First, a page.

Backpacks are a staple for many types of people: working professionals, travelers, hikers and, most of all, students. From leather straps to JanSport packs, the modern student backpack is only about 44 years old and has seen many new fads and changes in a short amount of time.
According to Time, an American weekly news magazine, the first vessels for students’ books weren’t pack-like at all, rather, a strap of leather or cloth, basically a belt that was fastened around a stack of books to make them easier to carry. Straps remained in use for many decades, but they eventually went out of fashion.
In 1938, when Gerry Outdoors invented the first backpack with a zipper, backpacks were still primarily in use for hiking, camping and alpine recreation. Between the 1930s and ‘60s, some kids also made use of canvas or leather bags with a single strap, miniature briefcases that were usually called satchels, for trips to and from school. Some students could also be seen carrying their academic luggage on their backs in squared leather bags, fastened shut with buckles.
Leather, wood, and sometimes light steel implements were the materials of the day. According to Heddels, a leading destination for those seeking to understand and find well-made, enduring denim, footwear, and other clothing that improves with wear, various designers made intriguing and long-lasting contributions to backpacks over the years between the invention of the Trapper Pack and the dawn of academic backpacks.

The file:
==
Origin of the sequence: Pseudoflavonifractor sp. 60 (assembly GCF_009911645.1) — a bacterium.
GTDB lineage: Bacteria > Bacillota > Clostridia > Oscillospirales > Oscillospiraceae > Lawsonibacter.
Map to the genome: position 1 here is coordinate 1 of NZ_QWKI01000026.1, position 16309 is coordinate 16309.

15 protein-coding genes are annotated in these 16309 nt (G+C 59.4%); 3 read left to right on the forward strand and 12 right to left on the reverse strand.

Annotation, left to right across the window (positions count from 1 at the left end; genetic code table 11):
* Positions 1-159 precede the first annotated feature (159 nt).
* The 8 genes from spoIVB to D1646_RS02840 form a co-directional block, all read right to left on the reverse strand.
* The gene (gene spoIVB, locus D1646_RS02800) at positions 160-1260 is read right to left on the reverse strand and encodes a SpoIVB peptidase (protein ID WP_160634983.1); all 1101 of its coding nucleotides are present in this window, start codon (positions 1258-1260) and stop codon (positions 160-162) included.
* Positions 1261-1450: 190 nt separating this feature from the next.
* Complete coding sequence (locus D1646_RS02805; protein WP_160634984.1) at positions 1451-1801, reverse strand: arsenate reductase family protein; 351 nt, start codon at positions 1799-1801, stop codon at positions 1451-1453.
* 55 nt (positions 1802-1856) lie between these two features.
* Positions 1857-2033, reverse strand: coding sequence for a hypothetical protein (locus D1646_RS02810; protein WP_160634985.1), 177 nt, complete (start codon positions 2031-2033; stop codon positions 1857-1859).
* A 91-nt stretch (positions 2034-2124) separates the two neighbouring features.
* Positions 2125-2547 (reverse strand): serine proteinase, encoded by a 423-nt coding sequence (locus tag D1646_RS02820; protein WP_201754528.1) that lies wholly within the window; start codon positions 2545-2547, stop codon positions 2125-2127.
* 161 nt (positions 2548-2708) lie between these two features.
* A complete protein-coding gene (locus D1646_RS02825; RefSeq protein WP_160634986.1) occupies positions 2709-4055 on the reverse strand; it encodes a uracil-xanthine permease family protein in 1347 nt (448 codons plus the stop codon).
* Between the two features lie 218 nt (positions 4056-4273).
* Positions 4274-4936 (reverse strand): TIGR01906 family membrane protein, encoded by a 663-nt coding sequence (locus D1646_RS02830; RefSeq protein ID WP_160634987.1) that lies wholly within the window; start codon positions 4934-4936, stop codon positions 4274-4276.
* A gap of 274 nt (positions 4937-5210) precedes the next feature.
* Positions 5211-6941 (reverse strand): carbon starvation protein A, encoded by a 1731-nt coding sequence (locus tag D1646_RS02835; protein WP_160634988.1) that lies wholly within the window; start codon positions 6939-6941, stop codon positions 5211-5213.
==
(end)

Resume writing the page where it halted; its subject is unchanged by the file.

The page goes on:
In 1938, Jerry Cunningham was the first to add zippers to backpacks; in 1950, Åke Nordin founded Fjallraven when he made a small canvas bag that sat high and tight on the wearer’s back; and in 1952, Dick and Nina Kelty created the modern backpacker’s bag by using surplus airplane aluminum to make large, lightweight frames for their gear.
Everything, however, changed when the first lightweight nylon daypack was invented, blowing the door wide open for backpack redesign, according to Time. Gerry Outdoors claims to have created the very first “modern nylon backpack in existence” in 1967. The smaller and lighter backpack caught on among other gear brands, and became immensely popular among outdoor enthusiasts.
While the original student backpack came about organically in response to practical student needs, novelty backpacks that are made mostly with aesthetics in mind, have become popular in more recent decades. Backpacks that feature shiny images of favourite children’s TV and movie characters demonstrate the ways in which back-to-school has been commercialised, and is marketed as a fun, sometimes whimsical time for young people. Backpacks aren’t just about the business of carrying things to school anymore. They’re a part of a student’s identity.
The evolution of backpacks from a simple strap to back-to-school basic—and, possibly, to obsolete remnant of the pre-digital age—reveals that backpacks can carry a lot more than books; they’re also a symbol of changing expectations for students and for the education system as a whole.